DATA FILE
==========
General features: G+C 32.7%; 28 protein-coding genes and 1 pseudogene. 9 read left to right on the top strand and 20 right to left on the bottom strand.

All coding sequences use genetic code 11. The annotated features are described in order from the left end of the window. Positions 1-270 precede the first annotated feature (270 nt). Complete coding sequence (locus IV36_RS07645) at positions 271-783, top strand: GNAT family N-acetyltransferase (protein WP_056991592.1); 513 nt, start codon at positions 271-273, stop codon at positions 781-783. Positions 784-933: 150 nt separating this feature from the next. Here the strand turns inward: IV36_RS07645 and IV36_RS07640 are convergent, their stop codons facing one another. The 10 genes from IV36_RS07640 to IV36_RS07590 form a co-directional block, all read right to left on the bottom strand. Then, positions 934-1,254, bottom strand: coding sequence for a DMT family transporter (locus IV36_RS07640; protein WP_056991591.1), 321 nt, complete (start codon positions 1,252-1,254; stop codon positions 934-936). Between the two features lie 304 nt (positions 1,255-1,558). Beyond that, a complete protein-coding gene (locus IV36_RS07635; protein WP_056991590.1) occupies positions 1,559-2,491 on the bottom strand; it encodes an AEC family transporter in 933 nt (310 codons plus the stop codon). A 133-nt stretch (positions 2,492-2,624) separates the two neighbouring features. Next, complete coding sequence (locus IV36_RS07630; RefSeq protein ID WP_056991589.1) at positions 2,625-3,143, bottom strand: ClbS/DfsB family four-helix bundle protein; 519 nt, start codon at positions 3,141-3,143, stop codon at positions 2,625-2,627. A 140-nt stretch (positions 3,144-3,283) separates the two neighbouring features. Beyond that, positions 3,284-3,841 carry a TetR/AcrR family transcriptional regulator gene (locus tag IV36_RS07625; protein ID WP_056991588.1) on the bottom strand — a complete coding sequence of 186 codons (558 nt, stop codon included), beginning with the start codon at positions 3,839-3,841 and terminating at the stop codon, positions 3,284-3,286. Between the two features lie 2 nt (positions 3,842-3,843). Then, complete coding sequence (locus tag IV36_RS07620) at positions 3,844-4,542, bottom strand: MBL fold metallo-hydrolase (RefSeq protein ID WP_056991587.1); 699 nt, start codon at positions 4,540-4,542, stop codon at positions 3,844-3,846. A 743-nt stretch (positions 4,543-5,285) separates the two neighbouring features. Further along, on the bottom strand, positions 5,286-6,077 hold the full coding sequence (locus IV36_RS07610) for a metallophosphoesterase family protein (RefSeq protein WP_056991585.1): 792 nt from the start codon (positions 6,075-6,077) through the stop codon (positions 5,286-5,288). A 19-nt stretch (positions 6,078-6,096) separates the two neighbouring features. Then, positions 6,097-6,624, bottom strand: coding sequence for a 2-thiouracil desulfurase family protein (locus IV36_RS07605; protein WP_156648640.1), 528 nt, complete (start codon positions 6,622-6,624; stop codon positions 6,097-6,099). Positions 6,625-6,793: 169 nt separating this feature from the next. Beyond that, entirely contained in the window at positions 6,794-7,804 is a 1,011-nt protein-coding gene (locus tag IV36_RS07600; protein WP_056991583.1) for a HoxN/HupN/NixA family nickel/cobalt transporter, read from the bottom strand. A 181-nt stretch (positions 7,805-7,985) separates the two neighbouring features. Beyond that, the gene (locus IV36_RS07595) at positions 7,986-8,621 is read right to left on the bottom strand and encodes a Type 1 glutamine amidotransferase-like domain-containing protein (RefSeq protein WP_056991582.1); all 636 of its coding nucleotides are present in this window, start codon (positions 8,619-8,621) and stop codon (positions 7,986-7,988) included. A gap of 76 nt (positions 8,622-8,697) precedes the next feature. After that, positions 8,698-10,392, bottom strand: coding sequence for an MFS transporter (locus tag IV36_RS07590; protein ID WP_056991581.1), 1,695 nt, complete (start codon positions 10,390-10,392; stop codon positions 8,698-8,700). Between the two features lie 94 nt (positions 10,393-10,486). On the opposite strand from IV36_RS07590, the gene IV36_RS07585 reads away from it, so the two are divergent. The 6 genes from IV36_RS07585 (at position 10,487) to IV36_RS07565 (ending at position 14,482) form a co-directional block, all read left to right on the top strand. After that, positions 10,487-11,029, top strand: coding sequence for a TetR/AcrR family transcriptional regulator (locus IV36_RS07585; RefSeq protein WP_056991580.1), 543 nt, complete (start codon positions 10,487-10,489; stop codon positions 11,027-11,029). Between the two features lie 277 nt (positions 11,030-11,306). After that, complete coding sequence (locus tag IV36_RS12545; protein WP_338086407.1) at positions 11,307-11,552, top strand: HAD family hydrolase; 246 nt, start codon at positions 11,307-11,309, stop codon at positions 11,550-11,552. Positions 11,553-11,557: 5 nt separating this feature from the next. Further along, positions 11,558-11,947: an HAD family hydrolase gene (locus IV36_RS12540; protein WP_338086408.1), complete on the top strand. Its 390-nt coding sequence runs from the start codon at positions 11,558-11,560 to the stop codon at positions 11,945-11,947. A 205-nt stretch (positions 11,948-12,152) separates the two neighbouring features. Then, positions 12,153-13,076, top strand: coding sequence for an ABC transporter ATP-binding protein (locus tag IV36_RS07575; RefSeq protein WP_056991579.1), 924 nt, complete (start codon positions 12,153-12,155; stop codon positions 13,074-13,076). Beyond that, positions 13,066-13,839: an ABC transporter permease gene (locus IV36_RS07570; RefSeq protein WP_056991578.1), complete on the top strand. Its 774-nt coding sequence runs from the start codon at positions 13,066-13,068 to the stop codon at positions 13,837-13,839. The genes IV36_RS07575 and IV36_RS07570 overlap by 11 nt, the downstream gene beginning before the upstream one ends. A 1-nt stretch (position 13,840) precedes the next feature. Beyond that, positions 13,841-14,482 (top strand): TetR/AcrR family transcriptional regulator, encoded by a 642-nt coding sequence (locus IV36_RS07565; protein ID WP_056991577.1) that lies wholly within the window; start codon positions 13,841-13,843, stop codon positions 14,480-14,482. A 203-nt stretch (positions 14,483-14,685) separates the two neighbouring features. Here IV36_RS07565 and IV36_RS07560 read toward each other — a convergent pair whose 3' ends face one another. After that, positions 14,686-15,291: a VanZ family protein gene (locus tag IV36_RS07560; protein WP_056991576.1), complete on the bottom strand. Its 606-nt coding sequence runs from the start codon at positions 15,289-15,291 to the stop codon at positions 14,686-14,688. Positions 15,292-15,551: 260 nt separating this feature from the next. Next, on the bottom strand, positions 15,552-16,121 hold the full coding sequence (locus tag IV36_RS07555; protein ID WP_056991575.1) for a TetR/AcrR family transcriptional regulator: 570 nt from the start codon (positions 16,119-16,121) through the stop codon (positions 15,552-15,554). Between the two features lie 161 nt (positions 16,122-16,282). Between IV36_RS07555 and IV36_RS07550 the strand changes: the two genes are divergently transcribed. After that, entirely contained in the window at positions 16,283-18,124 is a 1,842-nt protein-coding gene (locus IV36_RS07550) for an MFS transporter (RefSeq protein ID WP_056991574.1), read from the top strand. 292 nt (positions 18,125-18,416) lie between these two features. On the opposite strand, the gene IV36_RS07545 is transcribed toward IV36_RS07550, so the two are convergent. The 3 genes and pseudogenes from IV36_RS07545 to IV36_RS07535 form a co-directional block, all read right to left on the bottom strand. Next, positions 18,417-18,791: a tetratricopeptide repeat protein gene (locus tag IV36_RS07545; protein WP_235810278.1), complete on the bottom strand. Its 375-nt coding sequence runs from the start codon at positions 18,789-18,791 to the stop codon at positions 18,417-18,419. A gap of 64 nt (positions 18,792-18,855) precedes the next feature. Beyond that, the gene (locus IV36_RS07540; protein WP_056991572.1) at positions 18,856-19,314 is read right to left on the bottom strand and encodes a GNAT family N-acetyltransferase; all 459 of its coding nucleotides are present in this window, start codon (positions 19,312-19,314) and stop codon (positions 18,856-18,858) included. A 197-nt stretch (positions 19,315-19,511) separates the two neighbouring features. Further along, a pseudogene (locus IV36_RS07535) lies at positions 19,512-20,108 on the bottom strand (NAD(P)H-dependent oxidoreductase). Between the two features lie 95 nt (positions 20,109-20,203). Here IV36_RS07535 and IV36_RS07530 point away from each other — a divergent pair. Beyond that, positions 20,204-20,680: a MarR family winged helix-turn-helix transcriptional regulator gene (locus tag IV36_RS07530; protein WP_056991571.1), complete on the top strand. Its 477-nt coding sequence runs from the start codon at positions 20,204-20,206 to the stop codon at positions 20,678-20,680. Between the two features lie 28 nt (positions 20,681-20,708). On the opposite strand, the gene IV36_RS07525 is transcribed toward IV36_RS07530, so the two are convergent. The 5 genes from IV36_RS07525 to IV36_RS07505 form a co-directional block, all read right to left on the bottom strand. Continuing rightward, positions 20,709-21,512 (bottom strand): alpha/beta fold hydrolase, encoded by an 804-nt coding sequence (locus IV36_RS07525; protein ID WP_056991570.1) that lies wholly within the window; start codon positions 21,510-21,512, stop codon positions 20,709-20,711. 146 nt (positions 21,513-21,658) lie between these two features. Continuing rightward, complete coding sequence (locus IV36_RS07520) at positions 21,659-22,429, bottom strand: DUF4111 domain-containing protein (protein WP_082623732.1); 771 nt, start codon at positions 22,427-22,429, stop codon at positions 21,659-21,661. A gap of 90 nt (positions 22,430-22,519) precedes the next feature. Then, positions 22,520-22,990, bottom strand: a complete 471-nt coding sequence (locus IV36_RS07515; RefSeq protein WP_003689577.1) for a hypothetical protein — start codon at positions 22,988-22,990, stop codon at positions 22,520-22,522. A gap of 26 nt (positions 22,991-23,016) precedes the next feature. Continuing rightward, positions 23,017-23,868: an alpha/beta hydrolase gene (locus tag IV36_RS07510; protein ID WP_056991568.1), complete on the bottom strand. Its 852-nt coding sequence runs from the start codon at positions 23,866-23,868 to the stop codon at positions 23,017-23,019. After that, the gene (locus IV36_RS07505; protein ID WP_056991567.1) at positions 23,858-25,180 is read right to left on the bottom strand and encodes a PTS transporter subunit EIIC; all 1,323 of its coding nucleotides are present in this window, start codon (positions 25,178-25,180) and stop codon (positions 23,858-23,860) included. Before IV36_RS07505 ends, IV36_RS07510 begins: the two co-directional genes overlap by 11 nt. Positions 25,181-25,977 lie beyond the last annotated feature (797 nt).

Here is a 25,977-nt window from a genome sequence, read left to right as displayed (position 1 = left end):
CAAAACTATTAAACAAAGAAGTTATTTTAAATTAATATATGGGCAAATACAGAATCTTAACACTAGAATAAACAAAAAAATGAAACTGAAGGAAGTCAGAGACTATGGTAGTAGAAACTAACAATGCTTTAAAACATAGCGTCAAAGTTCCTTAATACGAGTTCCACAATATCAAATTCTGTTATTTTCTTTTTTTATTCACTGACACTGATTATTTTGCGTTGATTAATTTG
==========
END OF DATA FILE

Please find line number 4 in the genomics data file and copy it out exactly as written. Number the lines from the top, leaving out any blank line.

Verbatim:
CAAAACTATTAAACAAAGAAGTTATTTTAAATTAATATATGGGCAAATACAGAATCTTAACACTAGAATAAACAAAAAAATGAAACTGAAGGAAGTCAGAGACTATGGTAGTAGAAACTAACAATGCTTTAAAACATAGCGTCAAAGTTCCTTAATACGAGTTCCACAATATCAAATTCTGTTATTTTCTTTTTTTATTCACTGACACTGATTATTTTGCGTTGATTAATTTG